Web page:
State Attorneys General

 State Attorneys General. Each state has an attorney general who serves as its chief legal official. In most states

this official is elected on a partisan statewide ballot. The attorney general oversees a staff of attorneys who primarily handle the civil cases involving the state. Although the prosecution of criminal defendants is generally handled by the local district attorneys, the attorney general’s office often plays an important role in investigating statewide criminal activities. Thus, the attorney general and his or her staff may work closely with the local district attorney in preparing a case against a particular defendant. The state attorneys general also issue advisory opinions to state and local agencies. 

Often, these opinions interpret an aspect of state law not yet ruled on by the courts. Although an advisory opinion might eventually be overruled in a case brought before the courts, the attorney general’s opinion is important in determining the behavior of state and local agencies. Private Lawyers in the Judicial Process In criminal cases in the United States the defendant has a constitutional right to be represented by an attorney. Some jurisdictions have established public defender’s offices to represent indigent defendants. In other areas, some method exists of assigning a private attorney to represent a defendant who cannot afford to hire one. Those defendants who can afford to hire their own lawyers will do so. In civil cases neither the plaintiff 

nor the defendant is constitutionally entitled to the services of an attorney. However, in the civil arena the legal issues are often so complex as to demand the services of an attorney. Various forms of legal assistance are usually available to those who need help

Assigned Defense Counsel. When a private lawyer must be appointed to represent an indigent defendant, the assignment usually is made by an individual judge on an ad hoc basis. Local bar associations or lawyers themselves often provide the courts with a list of attorneys who are willing to provide such services. Private Defense Counsel. 

Some attorneys in private practice specialize in criminal defense work. Although the lives of criminal defense attorneys may be depicted as glamorous on television and in movies, the average real-life criminal defense lawyer works long hours for low pay and low prestige. The Courtroom Workgroup Rather than functioning as an occasional gathering of strangers who resolve a particular conflict and then go their separate ways, lawyers and judges who work in a criminal court room become part of a workgroup. The most visible members of the courtroom workgroup — judges, prosecutors, and defense attorneys — are associated with specific functions: Prosecutors push for convictions of  those accused of criminal offenses against the government, defense attorneys seek acquittals for their clients, and judges serve as neutral arbiters to guarantee a fair trial.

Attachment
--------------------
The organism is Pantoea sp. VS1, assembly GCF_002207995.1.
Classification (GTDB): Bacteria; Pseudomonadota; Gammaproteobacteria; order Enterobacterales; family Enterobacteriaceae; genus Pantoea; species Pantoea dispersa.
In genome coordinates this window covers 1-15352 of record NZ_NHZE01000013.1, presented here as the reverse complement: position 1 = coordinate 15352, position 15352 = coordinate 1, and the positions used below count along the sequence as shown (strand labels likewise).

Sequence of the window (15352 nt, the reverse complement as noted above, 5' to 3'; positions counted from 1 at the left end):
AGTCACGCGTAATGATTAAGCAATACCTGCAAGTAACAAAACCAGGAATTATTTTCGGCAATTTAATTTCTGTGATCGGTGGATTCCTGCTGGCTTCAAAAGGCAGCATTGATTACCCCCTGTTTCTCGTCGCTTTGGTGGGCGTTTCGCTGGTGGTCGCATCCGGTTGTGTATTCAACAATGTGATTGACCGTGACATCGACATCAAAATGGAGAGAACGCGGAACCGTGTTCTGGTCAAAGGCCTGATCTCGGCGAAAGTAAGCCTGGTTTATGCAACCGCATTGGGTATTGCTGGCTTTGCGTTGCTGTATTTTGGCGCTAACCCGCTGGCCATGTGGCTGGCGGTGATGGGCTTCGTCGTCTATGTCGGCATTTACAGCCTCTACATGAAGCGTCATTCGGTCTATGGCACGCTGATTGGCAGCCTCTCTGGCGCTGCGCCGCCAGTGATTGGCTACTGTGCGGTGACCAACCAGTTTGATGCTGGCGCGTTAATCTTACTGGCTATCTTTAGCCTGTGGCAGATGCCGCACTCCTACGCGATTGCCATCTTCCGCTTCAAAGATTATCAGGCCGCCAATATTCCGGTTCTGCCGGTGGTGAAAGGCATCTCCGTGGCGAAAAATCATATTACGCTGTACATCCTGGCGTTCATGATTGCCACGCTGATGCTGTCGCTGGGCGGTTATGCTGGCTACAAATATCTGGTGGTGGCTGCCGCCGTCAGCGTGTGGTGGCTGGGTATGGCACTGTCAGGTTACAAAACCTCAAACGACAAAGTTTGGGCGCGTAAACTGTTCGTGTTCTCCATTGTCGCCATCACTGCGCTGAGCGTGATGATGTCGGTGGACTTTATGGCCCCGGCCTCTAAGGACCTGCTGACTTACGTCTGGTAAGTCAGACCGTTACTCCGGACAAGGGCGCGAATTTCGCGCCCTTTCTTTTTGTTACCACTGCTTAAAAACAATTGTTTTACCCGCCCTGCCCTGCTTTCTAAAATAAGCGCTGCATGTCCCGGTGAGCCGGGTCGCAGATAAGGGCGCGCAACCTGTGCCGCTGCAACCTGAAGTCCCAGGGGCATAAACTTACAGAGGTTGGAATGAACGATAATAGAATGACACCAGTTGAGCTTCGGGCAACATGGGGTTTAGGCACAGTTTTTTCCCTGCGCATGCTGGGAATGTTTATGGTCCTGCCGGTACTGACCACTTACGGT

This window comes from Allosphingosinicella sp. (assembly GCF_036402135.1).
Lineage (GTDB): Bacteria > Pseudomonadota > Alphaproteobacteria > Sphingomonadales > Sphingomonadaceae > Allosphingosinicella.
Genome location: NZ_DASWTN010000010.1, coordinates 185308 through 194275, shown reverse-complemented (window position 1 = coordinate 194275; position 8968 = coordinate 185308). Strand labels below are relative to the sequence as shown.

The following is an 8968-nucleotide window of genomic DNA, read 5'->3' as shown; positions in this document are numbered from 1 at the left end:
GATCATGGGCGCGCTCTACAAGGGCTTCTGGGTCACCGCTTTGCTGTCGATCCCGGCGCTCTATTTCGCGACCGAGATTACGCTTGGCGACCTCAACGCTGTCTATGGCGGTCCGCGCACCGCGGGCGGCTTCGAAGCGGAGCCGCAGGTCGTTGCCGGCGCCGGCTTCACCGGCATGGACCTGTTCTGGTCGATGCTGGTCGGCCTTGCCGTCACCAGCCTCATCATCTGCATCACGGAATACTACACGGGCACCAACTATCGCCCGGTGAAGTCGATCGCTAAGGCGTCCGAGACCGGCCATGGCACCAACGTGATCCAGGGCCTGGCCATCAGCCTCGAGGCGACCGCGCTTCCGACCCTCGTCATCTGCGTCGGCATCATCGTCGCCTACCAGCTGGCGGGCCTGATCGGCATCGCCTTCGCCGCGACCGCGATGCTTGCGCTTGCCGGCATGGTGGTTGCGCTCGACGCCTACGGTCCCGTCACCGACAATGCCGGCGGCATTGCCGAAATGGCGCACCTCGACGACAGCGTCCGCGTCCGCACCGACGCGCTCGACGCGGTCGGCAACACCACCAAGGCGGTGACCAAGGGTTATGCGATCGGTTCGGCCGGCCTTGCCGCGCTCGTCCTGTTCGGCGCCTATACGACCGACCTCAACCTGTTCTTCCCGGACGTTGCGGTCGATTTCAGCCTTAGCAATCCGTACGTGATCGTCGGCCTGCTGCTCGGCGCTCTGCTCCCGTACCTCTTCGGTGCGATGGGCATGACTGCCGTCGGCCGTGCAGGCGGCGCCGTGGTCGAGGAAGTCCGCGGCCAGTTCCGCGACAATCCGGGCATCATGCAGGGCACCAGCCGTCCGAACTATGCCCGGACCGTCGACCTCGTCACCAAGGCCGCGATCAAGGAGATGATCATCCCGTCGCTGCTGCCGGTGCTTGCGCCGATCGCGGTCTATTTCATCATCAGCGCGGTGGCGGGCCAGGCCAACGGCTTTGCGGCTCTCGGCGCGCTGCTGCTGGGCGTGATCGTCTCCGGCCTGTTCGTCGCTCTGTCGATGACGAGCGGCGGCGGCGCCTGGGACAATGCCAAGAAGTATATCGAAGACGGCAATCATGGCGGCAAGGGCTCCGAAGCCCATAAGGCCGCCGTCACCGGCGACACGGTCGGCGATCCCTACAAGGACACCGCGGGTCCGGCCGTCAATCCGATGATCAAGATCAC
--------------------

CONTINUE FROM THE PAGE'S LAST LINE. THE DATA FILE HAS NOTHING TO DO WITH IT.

Despite their different roles, members of the courtroom workgroup share certain values and goals and are not the fierce adversaries that many people imagine. Cooperation among judges, prosecutors, and defense attorneys is the norm. The most important goal of the courtroom workgroup is to handle cases expeditiously. Judges and prosecutors are interested in disposing of cases quickly to present a picture of accomplishment and efficiency. Because private defense attorneys need to handle a large volume of cases to survive financially, resolving cases quickly works to their advantage. And public defenders seek quick dispositions simply because they lack adequate resources to handle their caseloads. A second important goal of the courtroom workgroup is to maintain group cohesion. Conflict among the members makes work more difficult and interferes with the expeditious handling of cases. 

Finally, the courtroom workgroup is interested in reducing or controlling uncertainty. In practice this means that all members of the workgroup strive to avoid trials. Trials, especially jury trials, produce a great deal of uncertainty given that they require substantial investments of time and effort without any reasonable guarantee of a desirable outcome. To attain these goals, workgroup members employ several techniques. Although unilateral decisions and adversarial proceedings occur, negotiation is the most commonly used technique in criminal courtrooms. The members negotiate over a variety of issues — continuances (delays in the court proceedings), hearing dates, and exchange of information, for example. Plea bargaining, however, is the most critical tool of negotiation.

Legal Services for the Poor Although criminal defendants are constitutionally entitled to be represented by a lawyer, those who are defendants in a civil case or who wish to initiate a civil case do not have the right to representation. Therefore, those who do not have the funds to hire a lawyer may find it difficult to obtain justice. To deal with this problem, legal aid services are now found in many areas.

 Legal aid societies were established in New York and Chicago as early as the late 1880s, and many other major cities followed suit in the 20th century. Although some legal aid societies are sponsored by bar associations, most are supported by private contributions. Legal aid bureaus also are associated with charitable organizations in some areas, and many law schools operate legal aid clinics to provide both legal assistance for the poor and valuable training for law students. In addition, many lawyers provide legal services “pro bono publico” (Latin for “for the public good”) because they see it as a professional obligation. 

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